My Life as a Dumb-ass


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My Life as a Dumb-ass
By Bobby Neal Winters

It all goes back to the year I spent in Utah. I had made myself a promise that while living on the BYU campus in housing subsidized by the good tithe-paying members of the Church of Jesus Christ of Latter-day Saints, I would live as near to the “Word of Wisdom,” the Mormon moral code, as it was possible for an ex-Baptist who had been retread as a Methodist to live. It was a dry year as the Word of Wisdom prohibits the consumption of alcoholic beverages. That is to say it was dry while I was in Provo. When I went up to visit my cousin in Idaho, I was offered more free liquor than I had ever seen in my life by virtue of the fact they relished the novelty of giving a drink to a BYU professor, even though he was only a visiting one, and even though said professor was not a Mormon.

But that was only on Labor Day weekend before I had taken up my duties as professor. From then to the following summer was a desert with only the occasional oasis along the way.

Now, it's not that I am a big drinker, because I didn't even drink my first beer until I was twenty-four years old, and that was a St. Pauli Girl my friend Paul Young bought me the day after my first daughter was born. You never forget your first girl. And even after that, my drinking has been pretty spare except for a month I spent in Siberia, and that was in the line of duty.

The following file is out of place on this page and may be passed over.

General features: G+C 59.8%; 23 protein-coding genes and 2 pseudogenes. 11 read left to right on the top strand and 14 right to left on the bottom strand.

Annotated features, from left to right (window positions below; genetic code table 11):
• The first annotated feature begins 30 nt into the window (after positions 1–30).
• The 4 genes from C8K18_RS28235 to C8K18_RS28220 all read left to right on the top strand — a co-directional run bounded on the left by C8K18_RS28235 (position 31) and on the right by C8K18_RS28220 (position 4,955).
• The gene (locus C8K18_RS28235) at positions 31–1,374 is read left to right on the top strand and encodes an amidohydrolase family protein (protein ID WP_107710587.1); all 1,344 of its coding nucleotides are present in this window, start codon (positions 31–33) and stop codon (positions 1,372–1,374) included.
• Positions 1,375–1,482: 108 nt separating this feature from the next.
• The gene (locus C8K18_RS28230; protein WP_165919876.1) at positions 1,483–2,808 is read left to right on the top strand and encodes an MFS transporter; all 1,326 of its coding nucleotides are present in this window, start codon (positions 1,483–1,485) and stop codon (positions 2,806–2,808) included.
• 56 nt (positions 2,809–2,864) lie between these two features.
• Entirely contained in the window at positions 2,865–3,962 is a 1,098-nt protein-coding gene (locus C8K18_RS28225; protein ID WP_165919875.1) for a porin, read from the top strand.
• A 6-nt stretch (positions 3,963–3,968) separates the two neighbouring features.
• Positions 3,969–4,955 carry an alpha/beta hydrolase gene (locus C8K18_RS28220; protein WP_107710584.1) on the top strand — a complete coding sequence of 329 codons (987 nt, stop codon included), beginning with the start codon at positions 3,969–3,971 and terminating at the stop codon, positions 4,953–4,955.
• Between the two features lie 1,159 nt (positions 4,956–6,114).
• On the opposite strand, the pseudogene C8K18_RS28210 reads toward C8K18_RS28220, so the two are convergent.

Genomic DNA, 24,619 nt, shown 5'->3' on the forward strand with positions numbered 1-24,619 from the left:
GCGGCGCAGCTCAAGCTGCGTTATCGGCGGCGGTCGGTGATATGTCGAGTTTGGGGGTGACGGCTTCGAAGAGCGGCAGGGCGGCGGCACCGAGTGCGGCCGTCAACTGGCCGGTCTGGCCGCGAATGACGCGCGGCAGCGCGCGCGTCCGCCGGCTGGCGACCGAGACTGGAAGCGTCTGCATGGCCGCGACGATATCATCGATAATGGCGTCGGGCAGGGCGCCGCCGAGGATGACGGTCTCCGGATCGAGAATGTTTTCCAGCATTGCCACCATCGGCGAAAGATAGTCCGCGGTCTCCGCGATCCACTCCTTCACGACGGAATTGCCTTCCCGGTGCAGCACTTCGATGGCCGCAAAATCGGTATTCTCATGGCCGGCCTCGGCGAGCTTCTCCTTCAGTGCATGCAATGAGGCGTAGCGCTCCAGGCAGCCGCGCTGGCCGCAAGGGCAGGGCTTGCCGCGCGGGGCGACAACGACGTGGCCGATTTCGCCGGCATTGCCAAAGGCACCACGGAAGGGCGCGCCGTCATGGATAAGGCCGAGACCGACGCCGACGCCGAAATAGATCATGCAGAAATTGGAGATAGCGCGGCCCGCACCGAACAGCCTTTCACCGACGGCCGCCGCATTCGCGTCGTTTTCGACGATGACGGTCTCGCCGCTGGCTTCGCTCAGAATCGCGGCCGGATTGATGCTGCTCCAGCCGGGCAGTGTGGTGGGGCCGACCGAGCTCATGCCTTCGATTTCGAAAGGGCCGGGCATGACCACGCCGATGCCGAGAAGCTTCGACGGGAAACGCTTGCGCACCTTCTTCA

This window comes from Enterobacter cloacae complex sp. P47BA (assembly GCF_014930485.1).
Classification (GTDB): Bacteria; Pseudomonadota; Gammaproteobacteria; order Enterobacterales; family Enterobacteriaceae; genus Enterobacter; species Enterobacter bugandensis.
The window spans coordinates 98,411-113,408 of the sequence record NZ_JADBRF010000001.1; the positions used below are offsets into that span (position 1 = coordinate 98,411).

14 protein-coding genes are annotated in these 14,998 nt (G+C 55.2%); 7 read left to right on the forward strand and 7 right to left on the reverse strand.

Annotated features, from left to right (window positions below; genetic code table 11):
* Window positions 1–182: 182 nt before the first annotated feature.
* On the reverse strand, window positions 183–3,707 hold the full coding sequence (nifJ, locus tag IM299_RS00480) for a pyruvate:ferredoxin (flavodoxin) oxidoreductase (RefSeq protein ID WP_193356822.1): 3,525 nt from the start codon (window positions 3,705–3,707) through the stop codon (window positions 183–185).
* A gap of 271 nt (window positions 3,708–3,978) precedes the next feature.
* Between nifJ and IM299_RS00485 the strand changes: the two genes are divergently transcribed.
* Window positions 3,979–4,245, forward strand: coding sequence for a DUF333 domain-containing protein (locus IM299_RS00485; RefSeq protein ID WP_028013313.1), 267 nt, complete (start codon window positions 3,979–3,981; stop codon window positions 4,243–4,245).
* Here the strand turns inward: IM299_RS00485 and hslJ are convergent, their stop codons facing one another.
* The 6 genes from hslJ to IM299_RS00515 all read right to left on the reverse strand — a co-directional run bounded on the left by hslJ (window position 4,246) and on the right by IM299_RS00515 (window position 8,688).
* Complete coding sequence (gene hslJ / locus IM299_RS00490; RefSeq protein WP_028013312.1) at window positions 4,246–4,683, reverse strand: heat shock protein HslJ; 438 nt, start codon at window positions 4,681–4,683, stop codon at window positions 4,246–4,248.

No, I am not a big drinker, but it was like the old joke about someone telling you not to think of an elephant. The minute I was told I couldn't have a drink, I wanted a drink. By the time I returned from Provo, I had decided I wanted to learn how to make wine, and I began to go about this in a methodical fashion. How else would a Methodist do it?

The first step was to plant the grapes. No one said I wasn't patient. I planted four vines of assorted varieties of grapes the first spring I was back from Utah. It takes grapes three years to bear. I waited three years, they bloomed, the bore, and all of the grapes dried up into very hard little raisins as I looked helplessly on. It was a condition called “mummy grape” caused by a fungus. The next year I bought a fungicide, waited for them to bloom, and then read on the fungicide instructions that I had waited too late. That was another year full of hard raisins.

At that point, I decided to move my vines to a new location behind the garage, which I did, but the new location lacked the trellis I had built for the grapes at their original site, so I decided to build one. To do that, I needed two five-foot four-by-fours, and so I went to the lumberyard.

This is a recurring theme for me, that is to say the feeling of inadequacy at the lumberyard. I suppose it is because I was first introduced to the lumberyard by my Dad, and he always seemed to know the right thing to ask for. In hindsight, I know that was mainly because of experience, and I am gaining experience myself one humiliation at a time, but there is always a certain amount of stress when I go to ask for something.

The lumberyard I frequent uses an attractive young lady to staff the lumber desk. While on one hand, she has good people skills, on the other, it is somehow demeaning not to know more about lumber than a girl. I know that sounds sexist, and there is a reason for that. It is, but that is the way I was brought up.

I entered into the building, walked up to the young lady, and said, “I would like to buy two five-foot four-by-fours.”

“I'm sorry,” she said. “We don't sell them in that length.” There was a pause into which I expected information to be volunteered, but when all I got was more silence, I continued.

“What lengths do you sell them in?”

“Eight-foot, ten-foot, and sixteen-foot.”

I began to think and came onto a solution.